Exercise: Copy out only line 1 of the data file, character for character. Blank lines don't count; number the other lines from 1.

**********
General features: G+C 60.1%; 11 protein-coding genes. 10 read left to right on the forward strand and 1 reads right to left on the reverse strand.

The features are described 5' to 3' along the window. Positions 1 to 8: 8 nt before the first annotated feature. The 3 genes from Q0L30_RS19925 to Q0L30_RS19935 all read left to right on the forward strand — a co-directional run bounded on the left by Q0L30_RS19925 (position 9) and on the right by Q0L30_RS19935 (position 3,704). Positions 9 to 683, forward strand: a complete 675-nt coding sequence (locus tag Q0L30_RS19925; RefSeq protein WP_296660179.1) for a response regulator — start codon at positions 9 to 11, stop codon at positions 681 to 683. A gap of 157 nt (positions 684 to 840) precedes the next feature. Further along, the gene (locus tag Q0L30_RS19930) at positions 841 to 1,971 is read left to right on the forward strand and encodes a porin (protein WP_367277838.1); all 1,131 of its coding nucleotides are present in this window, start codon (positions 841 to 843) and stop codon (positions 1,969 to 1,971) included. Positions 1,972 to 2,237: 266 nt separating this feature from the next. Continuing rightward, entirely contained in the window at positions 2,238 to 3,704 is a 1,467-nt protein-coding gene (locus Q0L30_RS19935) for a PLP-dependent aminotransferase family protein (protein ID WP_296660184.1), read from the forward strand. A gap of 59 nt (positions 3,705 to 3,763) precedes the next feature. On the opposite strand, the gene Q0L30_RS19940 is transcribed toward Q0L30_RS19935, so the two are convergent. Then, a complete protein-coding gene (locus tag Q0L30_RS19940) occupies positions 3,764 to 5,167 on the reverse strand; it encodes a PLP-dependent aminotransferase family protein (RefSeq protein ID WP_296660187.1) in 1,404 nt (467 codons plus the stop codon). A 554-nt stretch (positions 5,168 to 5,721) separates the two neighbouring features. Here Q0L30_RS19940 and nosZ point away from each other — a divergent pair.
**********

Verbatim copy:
General features: G+C 60.1%; 11 protein-coding genes. 10 read left to right on the forward strand and 1 reads right to left on the reverse strand.